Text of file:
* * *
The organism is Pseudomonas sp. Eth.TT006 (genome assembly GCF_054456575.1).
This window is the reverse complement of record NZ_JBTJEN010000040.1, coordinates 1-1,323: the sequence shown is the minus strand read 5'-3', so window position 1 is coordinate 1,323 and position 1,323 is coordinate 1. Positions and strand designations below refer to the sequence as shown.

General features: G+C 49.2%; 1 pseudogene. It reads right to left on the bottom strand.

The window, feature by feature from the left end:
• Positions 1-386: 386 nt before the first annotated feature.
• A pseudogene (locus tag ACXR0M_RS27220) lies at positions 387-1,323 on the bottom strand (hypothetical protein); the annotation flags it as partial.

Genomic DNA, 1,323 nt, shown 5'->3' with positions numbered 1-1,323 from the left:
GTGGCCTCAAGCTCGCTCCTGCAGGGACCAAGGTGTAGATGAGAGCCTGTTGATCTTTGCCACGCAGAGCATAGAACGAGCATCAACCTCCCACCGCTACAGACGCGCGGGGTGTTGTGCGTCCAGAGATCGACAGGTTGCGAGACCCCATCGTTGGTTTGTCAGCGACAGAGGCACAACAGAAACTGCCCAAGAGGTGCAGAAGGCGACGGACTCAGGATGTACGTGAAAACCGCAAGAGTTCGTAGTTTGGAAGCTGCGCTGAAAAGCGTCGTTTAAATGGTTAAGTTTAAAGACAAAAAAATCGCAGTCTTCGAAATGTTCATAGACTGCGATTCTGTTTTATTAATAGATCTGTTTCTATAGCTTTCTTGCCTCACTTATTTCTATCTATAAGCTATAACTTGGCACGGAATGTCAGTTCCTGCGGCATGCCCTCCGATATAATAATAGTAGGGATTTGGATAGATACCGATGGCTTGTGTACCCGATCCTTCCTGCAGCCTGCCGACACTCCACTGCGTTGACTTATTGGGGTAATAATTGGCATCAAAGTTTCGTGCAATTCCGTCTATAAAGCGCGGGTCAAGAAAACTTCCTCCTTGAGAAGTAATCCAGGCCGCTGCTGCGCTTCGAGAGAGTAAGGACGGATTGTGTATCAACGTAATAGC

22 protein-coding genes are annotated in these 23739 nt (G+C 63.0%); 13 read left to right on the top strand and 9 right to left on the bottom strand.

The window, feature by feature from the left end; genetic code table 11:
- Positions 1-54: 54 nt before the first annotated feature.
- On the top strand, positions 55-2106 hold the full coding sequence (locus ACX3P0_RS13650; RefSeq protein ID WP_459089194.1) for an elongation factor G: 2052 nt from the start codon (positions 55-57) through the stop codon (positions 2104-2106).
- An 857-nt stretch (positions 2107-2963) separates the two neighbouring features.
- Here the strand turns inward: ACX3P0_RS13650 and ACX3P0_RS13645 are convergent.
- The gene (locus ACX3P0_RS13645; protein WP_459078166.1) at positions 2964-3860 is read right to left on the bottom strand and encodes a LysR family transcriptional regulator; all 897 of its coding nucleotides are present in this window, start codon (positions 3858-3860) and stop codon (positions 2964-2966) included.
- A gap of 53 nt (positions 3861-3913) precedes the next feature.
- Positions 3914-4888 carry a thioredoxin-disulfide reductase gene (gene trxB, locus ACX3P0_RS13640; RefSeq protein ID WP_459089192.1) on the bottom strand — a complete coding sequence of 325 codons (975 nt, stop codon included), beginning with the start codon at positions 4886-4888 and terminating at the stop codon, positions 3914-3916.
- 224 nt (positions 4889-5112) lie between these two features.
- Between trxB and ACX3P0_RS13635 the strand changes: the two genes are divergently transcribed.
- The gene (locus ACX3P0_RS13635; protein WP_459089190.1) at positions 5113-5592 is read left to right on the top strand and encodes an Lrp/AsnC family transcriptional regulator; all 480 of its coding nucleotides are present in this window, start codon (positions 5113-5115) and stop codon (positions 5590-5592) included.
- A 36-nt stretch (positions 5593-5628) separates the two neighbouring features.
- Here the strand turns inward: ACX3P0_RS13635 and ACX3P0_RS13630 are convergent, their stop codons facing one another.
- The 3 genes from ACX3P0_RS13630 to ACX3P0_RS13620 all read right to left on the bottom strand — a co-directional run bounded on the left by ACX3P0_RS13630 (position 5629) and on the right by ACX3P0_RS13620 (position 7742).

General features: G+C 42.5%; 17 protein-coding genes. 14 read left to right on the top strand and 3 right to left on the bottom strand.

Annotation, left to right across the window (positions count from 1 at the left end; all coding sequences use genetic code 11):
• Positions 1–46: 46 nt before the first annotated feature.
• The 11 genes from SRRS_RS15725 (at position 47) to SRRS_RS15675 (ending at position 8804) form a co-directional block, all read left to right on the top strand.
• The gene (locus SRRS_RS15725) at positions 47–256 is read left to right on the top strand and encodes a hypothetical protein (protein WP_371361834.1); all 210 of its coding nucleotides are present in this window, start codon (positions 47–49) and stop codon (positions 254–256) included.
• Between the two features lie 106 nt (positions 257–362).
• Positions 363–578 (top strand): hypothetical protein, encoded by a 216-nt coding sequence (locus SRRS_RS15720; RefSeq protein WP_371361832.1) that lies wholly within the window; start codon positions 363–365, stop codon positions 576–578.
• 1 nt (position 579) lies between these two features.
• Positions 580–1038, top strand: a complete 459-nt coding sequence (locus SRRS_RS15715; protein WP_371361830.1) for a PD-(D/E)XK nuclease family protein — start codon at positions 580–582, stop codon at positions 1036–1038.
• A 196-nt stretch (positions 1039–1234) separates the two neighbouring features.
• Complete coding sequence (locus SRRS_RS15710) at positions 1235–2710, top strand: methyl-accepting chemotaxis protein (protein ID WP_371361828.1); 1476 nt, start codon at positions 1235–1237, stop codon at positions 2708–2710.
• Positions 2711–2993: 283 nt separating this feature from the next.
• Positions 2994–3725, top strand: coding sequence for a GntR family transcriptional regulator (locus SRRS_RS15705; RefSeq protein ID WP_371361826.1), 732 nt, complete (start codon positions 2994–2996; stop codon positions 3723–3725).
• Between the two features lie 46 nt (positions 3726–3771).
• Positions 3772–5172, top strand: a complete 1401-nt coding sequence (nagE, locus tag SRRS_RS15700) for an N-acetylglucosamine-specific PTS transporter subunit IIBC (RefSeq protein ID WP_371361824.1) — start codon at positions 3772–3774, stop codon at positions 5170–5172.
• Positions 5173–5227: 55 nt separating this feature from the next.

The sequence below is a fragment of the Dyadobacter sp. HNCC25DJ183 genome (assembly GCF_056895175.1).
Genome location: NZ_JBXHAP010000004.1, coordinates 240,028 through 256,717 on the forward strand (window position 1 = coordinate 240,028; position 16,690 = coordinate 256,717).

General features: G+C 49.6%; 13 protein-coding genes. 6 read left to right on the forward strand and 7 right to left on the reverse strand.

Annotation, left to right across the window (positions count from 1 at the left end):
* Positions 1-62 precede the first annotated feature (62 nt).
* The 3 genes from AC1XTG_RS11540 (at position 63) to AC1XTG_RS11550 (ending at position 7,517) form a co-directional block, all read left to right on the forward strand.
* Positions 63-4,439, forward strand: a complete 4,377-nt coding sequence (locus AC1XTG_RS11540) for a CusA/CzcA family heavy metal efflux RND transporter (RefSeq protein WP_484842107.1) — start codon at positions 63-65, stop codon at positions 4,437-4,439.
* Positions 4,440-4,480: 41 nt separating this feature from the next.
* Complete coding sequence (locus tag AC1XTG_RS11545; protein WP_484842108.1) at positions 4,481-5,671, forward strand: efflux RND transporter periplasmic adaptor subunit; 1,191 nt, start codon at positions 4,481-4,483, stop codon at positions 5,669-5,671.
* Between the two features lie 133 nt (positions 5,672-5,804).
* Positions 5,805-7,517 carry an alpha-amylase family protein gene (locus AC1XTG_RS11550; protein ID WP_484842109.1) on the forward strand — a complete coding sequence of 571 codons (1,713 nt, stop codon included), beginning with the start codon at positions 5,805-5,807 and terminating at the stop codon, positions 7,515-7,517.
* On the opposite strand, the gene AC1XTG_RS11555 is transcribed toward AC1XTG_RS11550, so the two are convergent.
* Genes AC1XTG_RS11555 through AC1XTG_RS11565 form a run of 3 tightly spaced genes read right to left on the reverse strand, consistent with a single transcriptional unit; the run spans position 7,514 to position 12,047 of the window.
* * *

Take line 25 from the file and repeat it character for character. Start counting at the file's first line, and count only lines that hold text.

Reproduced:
Annotation, left to right across the window (positions count from 1 at the left end; all coding sequences use genetic code 11):